Official lottery is a system of gambling whereby state governments issue tickets and award prizes, usually in the form of money. It is a form of taxation, and it has long been controversial. In the United States, there are currently 48 state-run lotteries, each of which offers multiple games. In addition to traditional numbers games, many state lotteries offer instant scratch-off tickets as well as video lottery terminals.
During the seventeenth century, colonial America relied heavily on lotteries to fund public projects. Roads, canals, and churches were often built with funds collected through lotteries, as were universities and military fortifications. Lottery profits also played a large role in bridging financial gaps between rich and poor in the colonies.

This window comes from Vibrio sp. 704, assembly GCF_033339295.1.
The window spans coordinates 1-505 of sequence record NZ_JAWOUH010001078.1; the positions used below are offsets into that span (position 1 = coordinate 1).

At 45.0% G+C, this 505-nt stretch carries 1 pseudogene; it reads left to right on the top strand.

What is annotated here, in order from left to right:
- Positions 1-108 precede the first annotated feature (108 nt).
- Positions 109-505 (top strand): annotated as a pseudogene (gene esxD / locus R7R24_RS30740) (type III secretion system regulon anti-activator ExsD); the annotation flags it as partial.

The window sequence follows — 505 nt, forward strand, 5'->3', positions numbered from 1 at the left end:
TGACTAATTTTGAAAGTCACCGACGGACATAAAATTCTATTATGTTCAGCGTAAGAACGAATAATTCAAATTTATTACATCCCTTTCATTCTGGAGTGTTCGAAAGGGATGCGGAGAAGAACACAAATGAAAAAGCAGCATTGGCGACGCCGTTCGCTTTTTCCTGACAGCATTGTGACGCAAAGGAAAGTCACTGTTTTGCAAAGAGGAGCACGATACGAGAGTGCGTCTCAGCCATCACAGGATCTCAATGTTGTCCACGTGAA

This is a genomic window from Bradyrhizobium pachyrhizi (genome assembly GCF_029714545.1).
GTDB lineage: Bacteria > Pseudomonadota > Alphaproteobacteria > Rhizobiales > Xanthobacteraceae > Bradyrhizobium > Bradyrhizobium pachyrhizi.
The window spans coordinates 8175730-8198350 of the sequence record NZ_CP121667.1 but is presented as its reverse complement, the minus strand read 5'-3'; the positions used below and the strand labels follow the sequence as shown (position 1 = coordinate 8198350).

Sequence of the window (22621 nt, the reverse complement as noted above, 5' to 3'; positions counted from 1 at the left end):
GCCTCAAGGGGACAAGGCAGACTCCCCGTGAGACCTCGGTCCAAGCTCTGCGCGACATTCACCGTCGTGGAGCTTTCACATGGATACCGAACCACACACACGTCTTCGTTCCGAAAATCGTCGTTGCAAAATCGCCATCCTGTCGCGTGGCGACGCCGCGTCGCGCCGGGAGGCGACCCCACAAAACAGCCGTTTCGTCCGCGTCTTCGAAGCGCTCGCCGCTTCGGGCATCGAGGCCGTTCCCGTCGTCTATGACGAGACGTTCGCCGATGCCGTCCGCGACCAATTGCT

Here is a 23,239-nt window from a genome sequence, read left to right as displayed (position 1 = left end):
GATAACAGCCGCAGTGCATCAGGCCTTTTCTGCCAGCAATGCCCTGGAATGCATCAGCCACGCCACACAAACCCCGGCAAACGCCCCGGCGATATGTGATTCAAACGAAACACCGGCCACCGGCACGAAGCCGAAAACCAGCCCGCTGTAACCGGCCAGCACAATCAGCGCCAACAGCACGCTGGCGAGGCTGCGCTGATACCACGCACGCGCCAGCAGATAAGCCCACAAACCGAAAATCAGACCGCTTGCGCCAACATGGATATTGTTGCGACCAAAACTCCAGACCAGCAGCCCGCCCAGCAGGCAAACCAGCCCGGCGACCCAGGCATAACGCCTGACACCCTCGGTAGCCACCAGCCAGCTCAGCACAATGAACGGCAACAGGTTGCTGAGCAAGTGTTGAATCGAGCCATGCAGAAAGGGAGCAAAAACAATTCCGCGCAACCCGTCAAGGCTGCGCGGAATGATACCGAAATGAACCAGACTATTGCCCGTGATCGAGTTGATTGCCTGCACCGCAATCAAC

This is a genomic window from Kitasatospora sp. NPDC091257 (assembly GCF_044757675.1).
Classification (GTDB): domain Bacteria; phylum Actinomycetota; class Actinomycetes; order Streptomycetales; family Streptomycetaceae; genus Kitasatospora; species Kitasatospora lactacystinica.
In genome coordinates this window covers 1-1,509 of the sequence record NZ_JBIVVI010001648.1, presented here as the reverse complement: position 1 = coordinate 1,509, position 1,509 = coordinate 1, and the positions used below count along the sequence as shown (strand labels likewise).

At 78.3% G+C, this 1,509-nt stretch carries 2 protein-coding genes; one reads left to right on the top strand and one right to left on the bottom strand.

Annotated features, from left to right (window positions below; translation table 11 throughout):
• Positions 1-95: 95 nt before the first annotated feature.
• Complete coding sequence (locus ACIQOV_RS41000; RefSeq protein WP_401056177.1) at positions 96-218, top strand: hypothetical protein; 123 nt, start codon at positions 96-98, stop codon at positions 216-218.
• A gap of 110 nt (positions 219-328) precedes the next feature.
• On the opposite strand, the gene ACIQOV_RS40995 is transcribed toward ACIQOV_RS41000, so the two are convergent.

While lottery opponents hailed from all political stripes and walks of life, their concerns focused on the ethics of funding public services through gambling and how much governments stood to gain from getting in on the action. In the wake of these objections, legalization advocates shifted their strategy. Instead of touting a lottery’s ability to float all or most of a state budget, they began arguing that it would subsidize one particular line item—often education but sometimes elder care, parks, or aid for veterans.
This approach had its limits, however. As Cohen writes, lottery sales tend to spike when incomes drop and unemployment rises, and state-run lotteries promote their products in communities that are disproportionately low-income or black, a practice that leads those Americans to believe that winning the lottery is an easy way to build wealth.